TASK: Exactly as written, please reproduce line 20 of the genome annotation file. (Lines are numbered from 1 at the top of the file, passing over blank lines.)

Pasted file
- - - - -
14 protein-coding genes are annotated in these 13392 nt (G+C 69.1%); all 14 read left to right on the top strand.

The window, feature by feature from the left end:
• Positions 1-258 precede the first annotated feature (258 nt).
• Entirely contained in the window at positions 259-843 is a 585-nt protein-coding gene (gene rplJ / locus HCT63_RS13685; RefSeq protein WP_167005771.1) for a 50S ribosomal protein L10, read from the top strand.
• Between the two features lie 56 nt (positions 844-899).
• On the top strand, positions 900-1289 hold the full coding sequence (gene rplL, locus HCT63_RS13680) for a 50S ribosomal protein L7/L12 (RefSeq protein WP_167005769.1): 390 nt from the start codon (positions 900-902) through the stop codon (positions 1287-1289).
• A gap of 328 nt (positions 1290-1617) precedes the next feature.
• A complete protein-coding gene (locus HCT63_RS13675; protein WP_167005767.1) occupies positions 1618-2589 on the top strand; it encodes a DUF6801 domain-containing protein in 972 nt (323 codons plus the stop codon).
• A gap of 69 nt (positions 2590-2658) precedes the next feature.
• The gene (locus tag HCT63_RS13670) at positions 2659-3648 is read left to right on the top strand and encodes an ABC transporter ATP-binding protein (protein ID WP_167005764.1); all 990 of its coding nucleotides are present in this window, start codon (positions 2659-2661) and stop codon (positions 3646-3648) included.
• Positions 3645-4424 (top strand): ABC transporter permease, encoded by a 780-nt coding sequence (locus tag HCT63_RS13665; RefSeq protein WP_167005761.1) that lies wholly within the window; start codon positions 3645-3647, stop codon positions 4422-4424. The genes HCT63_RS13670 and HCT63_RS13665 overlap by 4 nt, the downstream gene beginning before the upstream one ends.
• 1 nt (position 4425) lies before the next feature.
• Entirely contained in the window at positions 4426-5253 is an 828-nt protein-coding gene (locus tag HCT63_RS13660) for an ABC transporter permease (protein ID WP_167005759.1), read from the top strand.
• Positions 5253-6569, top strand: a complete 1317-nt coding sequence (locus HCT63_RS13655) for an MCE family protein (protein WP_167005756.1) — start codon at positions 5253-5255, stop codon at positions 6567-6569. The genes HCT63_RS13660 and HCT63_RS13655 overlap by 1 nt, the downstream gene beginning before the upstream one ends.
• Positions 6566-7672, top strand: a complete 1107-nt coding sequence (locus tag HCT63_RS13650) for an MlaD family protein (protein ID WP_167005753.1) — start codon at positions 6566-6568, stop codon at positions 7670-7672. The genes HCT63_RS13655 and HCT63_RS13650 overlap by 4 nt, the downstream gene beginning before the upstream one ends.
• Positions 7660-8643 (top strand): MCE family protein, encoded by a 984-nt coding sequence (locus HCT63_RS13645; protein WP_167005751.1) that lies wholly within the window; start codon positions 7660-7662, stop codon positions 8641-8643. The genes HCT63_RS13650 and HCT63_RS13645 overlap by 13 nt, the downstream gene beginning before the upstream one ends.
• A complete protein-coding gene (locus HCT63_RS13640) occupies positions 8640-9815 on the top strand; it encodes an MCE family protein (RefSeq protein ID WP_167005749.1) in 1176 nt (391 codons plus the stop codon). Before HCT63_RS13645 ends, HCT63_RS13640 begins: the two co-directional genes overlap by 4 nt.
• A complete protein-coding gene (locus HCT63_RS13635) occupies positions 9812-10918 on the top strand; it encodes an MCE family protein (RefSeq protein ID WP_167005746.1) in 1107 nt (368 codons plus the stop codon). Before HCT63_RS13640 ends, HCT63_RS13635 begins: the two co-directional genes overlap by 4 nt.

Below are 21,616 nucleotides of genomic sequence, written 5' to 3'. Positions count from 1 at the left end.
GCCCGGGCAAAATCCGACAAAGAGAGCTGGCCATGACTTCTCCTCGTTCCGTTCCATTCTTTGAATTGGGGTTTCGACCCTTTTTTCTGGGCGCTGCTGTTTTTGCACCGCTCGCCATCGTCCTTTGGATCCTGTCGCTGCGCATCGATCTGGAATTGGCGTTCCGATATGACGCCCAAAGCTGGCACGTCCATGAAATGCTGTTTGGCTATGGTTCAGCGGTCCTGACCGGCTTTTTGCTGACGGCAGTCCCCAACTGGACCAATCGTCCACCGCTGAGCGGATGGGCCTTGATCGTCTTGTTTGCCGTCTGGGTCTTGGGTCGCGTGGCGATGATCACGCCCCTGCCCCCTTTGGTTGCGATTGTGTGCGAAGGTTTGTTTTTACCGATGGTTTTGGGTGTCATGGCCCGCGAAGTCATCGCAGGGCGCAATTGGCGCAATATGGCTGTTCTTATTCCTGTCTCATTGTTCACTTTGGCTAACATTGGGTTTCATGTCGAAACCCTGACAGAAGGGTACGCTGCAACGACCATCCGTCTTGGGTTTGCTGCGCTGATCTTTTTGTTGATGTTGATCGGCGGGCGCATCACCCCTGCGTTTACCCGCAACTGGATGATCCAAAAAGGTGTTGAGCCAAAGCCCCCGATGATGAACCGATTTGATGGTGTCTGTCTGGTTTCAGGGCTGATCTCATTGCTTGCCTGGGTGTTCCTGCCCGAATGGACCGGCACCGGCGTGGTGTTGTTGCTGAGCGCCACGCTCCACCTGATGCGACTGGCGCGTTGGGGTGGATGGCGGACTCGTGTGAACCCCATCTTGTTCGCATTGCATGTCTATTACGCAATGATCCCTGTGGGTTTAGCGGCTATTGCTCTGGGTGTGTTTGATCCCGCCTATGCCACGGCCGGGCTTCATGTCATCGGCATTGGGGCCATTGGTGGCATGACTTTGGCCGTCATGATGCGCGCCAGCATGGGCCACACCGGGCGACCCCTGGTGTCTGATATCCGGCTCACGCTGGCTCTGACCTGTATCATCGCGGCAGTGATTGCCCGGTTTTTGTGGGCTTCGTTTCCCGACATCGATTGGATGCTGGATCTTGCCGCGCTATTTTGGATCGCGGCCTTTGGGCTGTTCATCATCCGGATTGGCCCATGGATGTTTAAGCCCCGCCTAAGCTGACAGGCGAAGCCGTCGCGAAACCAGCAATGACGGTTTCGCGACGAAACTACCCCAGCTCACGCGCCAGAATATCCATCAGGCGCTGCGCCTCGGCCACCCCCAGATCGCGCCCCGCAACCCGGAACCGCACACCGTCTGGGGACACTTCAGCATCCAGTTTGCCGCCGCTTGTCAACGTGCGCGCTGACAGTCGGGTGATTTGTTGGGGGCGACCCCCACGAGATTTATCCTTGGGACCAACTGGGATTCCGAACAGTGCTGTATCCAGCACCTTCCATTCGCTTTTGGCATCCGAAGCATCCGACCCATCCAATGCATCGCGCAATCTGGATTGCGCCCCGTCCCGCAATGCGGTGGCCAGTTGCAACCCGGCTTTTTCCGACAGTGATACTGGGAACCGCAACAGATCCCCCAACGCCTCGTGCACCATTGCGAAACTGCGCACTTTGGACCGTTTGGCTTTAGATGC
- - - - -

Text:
GCCCGGGCAAAATCCGACAAAGAGAGCTGGCCATGACTTCTCCTCGTTCCGTTCCATTCTTTGAATTGGGGTTTCGACCCTTTTTTCTGGGCGCTGCTGTTTTTGCACCGCTCGCCATCGTCCTTTGGATCCTGTCGCTGCGCATCGATCTGGAATTGGCGTTCCGATATGACGCCCAAAGCTGGCACGTCCATGAAATGCTGTTTGGCTATGGTTCAGCGGTCCTGACCGGCTTTTTGCTGACGGCAGTCCCCAACTGGACCAATCGTCCACCGCTGAGCGGATGGGCCTTGATCGTCTTGTTTGCCGTCTGGGTCTTGGGTCGCGTGGCGATGATCACGCCCCTGCCCCCTTTGGTTGCGATTGTGTGCGAAGGTTTGTTTTTACCGATGGTTTTGGGTGTCATGGCCCGCGAAGTCATCGCAGGGCGCAATTGGCGCAATATGGCTGTTCTTATTCCTGTCTCATTGTTCACTTTGGCTAACATTGGGTTTCATGTCGAAACCCTGACAGAAGGGTACGCTGCAACGACCATCCGTCTTGGGTTTGCTGCGCTGATCTTTTTGTTGATGTTGATCGGCGGGCGCATCACCCCTGCGTTTACCCGCAACTGGATGATCCAAAAAGGTGTTGAGCCAAAGCCCCCGATGATGAACCGATTTGATGGTGTCTGTCTGGTTTCAGGGCTGATCTCATTGCTTGCCTGGGTGTTCCTGCCCGAATGGACCGGCACCGGCGTGGTGTTGTTGCTGAGCGCCACGCTCCACCTGATGCGACTGGCGCGTTGGGGTGGATGGCGGACTCGTGTGAACCCCATCTTGTTCGCATTGCATGTCTATTACGCAATGATCCCTGTGGGTTTAGCGGCTATTGCTCTGGGTGTGTTTGATCCCGCCTATGCCACGGCCGGGCTTCATGTCATCGGCATTGGGGCCATTGGTGGCATGACTTTGGCCGTCATGATGCGCGCCAGCATGGGCCACACCGGGCGACCCCTGGTGTCTGATATCCGGCTCACGCTGGCTCTGACCTGTATCATCGCGGCAGTGATTGCCCGGTTTTTGTGGGCTTCGTTTCCCGACATCGATTGGATGCTGGATCTTGCCGCGCTATTTTGGATCGCGGCCTTTGGGCTGTTCATCATCCGGATTGGCCCATGGATGTTTAAGCCCCGCCTAAGCTGACAGGCGAAGCCGTCGCGAAACCAGCAATGACGGTTTCGCGACGAAACTACCCCAGCTCACGCGCCAGAATATCCATCAGGCGCTGCGCCTCGGCCACCCCCAGATCGCGCCCCGCAACCCGGAACCGCACACCGTCTGGGGACACTTCAGCATCCAGTTTGCCGCCGCTTGTCAACGTGCGCGCTGACAGTCGGGTGATTTGTTGGGGGCGACCCCCACGAGATTTATCCTTGGGACCAACTGGGATTCCGAACAGTGCTGTATCCAGCACCTTCCATTCGCTTTTGGCATCCGAAGCATCCGACCCATCCAATGCATCGCGCAATCTGGATTGCGCCCCGTCCCGCAATGCGGTGGCCAGTTGCAACCCGGCTTTTTCCGACAGTGATACTGGGAACCGCAACAGATCCCCCAACGCCTCGTGCACCATTGCGAAACTGCGCACTTTGGACCGTTTGGCTTTAGATGC